A Closer Look at Lightroom’s New and Improved Profiles

With the release of Lightroom 7.3, the entire ecosystem (Lightroom CC, Lightroom Classic, the Lightroom Mobile Apps) receives access to the updated “Camera Profiles” (now just called “Profiles”). If you weren’t using profiles before, you probably should have been.

Switching from “Adobe Standard” to “Camera Standard” was usually a good way to get your edit started. Profiles make all sorts of changes to your image – without bumping any sliders. The new profiles can even have a LUT (Look up table) embedded, making for easier color grading.

It’s important to note that unlike presets, Profiles have an ‘Amount’ slider. This is controlled by the profile creator, but by default allows you to scale the effect down to 0, or up to 200. The default value is 100/as designed.

LR Classic – Profiles are now at the top of the basic panel (And yes, that’s Dehaze under Presence!)
LR CC, profile browser is located right at the top.

Lightroom Classic has had access to Camera Matching profiles for quite some time, though not everyone used them. This ranges from “Camera Standard” to actual film emulations. This update enables Lightroom CC to benefit from these profiles as well.

Fuji profiles (left, center) and Sony profiles (right)

Now let’s look at the profiles themselves. This isn’t a full and exhaustive list because I wanted the comparison images to not be entirely useless. I highly recommend updating Lightroom and taking a spin. The profile browser is extremely easy to use and even has preview on hover.

Standard ‘Adobe’ Profiles

These are the new standard ‘Adobe’ profiles. You’ll see tried and true ‘Adobe Standard’ top center. This will be replaced by ‘Adobe Color’ (Colour!) on new imports. To me, it’s a much better starting point than Adobe Standard was. Adobe Monochrome exists but as you will see, there are many other BW Profiles to choose from. If you want a full description of all the new profiles, please check the Adobe announcement.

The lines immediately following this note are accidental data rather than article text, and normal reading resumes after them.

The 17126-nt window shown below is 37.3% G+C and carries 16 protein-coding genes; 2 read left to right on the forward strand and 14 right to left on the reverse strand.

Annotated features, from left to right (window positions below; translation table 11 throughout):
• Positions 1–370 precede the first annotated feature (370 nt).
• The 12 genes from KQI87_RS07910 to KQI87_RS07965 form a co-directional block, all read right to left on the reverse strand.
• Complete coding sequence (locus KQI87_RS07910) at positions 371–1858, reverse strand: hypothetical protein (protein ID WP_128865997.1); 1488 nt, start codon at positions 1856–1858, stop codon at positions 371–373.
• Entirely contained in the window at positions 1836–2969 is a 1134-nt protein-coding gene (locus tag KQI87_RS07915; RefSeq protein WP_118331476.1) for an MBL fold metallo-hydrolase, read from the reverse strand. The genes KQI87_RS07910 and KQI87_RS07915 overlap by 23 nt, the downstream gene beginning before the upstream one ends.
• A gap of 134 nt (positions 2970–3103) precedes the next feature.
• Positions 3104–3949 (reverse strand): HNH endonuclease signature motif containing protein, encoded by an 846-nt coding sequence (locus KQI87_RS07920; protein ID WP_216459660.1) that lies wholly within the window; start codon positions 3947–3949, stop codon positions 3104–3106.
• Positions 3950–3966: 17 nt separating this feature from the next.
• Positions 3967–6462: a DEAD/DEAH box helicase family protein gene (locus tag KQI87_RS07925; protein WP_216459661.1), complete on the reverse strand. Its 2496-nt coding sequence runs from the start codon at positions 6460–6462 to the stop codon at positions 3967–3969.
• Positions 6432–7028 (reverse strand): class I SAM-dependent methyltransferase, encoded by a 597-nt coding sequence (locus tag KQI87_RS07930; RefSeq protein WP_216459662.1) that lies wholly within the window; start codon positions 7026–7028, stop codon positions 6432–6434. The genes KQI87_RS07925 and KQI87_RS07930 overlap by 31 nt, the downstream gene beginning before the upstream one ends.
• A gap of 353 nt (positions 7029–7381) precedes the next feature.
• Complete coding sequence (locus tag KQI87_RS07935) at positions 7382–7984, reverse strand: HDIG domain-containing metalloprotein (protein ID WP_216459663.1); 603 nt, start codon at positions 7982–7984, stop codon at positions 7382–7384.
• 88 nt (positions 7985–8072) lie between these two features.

Adobe Standard (left) vs Adobe Color (right)
Left to right: Adobe Standard, Adobe Color, Adobe Landscape
Left to right: Adobe Standard, Adobe Color, Adobe Landscape

Moving beyond the basic profiles, we have several other styles of profiles. There are “Artistic”, “Vintage”, “Modern” and “BW”. Of course, people can create their own profiles as well using Adobe Camera Raw. Many of your favorite preset providers will likely start offering profiles.

Artistic Profiles

Here’s an example of the ‘Artistic’ profiles. For me this is where the lines begin to blur – you start to get a film-esque toning to some of them, but they’re not part of the “vintage” lineup – presumably because they’re not based on any particular film stock.

Vintage profiles, as discussed

Vintage means film, right? Unfortunately, I’m not familiar enough with film emulation to let you know what these are based on. Vintage 07 and 08 probably look very familiar if you post your work on Instagram/Tumblr.

Vintage 07
Vintage 08
A portion of the new B&W profiles

There are even different color filters available, but this image wasn’t a good candidate, so we will head back to the waterfall.

Left to right: Blue Filter, Green Filter, Orange Filter

That’s all there is to it. I will leave it as an exercise for the reader to check out all the ‘Modern’ Profiles.

About the author: Brian Frappier is a landscape and portrait photographer based in Hamilton, Ontario. You can find more of his work on his website, YouTube, Instagram, Twitter, Facebook, Flickr, and 500px.